To answer the emailer’s question: If you are restricted to knowing only about jurors’ basic background information, seniority really does matter. Protect your older jurors who are reliably more industry-favorable than younger jurors.

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Other Posts on Energy Litigation: 

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Image credit: 123rf.com, used under license

May 7, 2012

In Today’s Energy Litigation, Drill Beyond Attitudes

By Dr. Shelley Spiecker: 

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Here in America, we could be said to have a love/hate relationship with energy. We love the energy itself, at least when it is plentiful and cheap. But we often hate the process of developing it, and by extension, those who do the developing. With the current election season drawing on populist themes, and with gas prices still high, big oil can end up being as distrusted as big government. Based on the tenor of today’s public discussions, you may believe that anti-energy industry bias runs rampant in public perception. However, those of us who assist energy companies in litigation know anti-industry bias ebbs and flows. Various segments of the population also have dramatically different takes on the industry. 

In a 2011 post, I identified four key factors that work to an energy defendant’s favor in the courtroom: the economic downturn, corporate desensitization, the influence of legal reasoning over ethical determination, and the interjection of personal responsibility. Those four factors are still in play today. Based on a recent Persuasion Strategies national survey, this post examines an additional factor, the role of demographics and juror experience, that can provide an even greater advantage to today’s energy defendant.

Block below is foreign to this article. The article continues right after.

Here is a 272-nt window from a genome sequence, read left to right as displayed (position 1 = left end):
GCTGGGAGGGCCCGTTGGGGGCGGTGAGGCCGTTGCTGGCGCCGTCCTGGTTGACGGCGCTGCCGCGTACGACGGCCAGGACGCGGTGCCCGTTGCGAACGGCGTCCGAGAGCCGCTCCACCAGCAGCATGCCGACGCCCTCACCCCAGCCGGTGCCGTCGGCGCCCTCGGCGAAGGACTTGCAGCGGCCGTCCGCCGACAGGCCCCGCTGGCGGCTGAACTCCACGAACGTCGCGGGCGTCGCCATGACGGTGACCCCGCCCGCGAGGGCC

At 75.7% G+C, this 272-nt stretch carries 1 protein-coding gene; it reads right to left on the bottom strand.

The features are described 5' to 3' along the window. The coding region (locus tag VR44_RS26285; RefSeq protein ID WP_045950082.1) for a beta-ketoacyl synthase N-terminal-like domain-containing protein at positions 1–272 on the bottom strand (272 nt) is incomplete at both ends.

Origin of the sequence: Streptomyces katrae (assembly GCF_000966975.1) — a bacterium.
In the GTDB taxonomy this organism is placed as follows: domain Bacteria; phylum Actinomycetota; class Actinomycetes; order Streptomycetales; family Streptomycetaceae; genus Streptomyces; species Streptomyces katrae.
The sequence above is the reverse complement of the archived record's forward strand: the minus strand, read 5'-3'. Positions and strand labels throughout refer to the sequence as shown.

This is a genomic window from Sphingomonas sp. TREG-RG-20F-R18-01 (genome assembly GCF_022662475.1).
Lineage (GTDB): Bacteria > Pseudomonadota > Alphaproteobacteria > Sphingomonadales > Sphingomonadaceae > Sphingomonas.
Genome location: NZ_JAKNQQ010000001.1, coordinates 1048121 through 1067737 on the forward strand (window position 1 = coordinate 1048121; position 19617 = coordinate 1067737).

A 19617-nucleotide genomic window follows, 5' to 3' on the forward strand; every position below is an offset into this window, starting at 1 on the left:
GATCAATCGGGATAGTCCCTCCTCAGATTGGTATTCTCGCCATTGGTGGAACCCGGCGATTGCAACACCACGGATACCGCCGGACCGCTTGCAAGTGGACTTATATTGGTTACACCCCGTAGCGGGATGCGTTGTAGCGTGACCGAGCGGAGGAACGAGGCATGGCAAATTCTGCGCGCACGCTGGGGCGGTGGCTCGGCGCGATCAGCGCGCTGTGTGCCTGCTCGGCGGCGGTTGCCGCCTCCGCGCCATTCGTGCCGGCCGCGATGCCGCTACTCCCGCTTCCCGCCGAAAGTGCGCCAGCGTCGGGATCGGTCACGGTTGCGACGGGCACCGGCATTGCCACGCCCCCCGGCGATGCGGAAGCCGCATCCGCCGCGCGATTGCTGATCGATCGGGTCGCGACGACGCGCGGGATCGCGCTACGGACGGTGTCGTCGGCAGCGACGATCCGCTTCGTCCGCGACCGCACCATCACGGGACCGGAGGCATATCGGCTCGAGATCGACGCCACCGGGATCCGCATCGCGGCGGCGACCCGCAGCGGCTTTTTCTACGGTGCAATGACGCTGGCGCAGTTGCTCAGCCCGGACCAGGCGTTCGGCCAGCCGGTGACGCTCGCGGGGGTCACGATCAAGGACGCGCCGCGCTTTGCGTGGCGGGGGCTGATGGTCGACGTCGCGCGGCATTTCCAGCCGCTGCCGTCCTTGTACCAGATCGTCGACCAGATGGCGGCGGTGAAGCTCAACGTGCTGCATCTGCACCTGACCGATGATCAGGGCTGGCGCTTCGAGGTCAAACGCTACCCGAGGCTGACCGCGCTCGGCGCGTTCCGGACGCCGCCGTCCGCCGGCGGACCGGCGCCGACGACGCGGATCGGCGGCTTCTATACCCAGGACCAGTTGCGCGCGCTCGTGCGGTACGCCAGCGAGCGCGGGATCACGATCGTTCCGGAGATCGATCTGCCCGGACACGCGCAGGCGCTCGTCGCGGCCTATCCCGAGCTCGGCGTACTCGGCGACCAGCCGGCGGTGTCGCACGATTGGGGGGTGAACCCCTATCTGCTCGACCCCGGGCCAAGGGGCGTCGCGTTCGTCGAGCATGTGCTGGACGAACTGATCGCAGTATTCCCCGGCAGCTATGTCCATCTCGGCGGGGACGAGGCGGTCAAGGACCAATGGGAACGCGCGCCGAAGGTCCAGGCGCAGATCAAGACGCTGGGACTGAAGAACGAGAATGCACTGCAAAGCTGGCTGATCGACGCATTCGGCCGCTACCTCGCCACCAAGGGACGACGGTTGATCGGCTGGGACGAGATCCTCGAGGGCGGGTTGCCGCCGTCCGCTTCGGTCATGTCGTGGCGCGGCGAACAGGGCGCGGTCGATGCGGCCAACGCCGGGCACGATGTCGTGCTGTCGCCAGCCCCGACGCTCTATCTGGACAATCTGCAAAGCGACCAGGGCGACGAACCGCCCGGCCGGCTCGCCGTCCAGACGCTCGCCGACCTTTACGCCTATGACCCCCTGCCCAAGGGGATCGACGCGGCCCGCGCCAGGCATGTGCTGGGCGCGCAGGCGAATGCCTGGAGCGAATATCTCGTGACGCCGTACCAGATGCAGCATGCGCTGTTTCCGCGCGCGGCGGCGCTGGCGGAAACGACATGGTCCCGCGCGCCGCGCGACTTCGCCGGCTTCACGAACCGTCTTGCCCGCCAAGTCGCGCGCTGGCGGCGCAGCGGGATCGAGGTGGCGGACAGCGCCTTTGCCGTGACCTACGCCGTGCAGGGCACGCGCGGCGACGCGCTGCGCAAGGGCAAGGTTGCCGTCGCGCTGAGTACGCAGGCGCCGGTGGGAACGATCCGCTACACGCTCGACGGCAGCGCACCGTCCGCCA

Don’t Be Too Eager to Drill Down Into Anti-Oil and Gas Attitudes

Juror demographics and experience as a strategic factor you might be asking? Usually, we’re in agreement with consultants and other social science researchers who say that if you have a choice between looking at the surface of demographics and common experience, or drilling into the underlying attitudes, then the best choice is the latter. We typically advise, if you’ll forgive the pun, “Drill, baby, drill.” We’ve written recently about the reasons for that, and today’s effective trial lawyers know that juror attitudes and opinions are most predictive of juror decision orientation. And that is certainly true. But there are always exceptions. In an industry where the majority of a given venire hold attitudes against your client, delving deep into jurors’ attitudes more often than not simply shines a light on the minority of the venire that is likely to favor your client.

Results of a survey we completed last month of a random nationwide sample of 400 jury-eligible individuals illustrate the predominance of anti-industry sentiment and are consistent with what we have observed over the past decade, including: 

  • 68% of prospective jurors feel it is “somewhat” to “very common” for oil and gas companies to harm the environment for economic gain.
  • 93% are “somewhat” to “extremely concerned” about gasoline and natural gas prices.
  • 86% feel an oil and gas company should be held “somewhat” to “much more” responsible than an individual in a dispute.
  • 76% feel an oil and gas company would “often” to “almost always” lie if it could benefit financially from doing so. 

It wasn’t all bad news however, and some of the results were more favorable to the energy industry. This mirrors what we have observed anecdotally in focus group research and interviews with jurors after serving on an energy case. For example, in a recent survey, we found 45% reporting a favorable opinion of the industry and 52% believing that a case against an oil and gas company “often” to “almost always” has merit. An article exploring some of these more favorable findings will be forthcoming by Persuasion Strategies this summer.

Instead, Rely on Some Demographic and Experiential Proxies To Guide Your Voir Dire

With roughly three-fourths of any given venire holding opinions against the industry, how do you approach jury selection protecting your minority of “good” jurors? The answer? Use reliable demographic and experience indicators to know which jurors are likely to hold unfavorable and favorable opinions of your energy client. Those factors can serve as safer proxies for the underlying attitudes that you are trying to target. 

Our recent research identified four statistically significant, reliable, and valid predictors of anti-energy industry bias.  Specifically: 

  • Political affiliation. For example, jurors who generally vote Democrat in national elections are significantly more likely to believe that “oil and gas companies commonly harm the environment for economic gain.”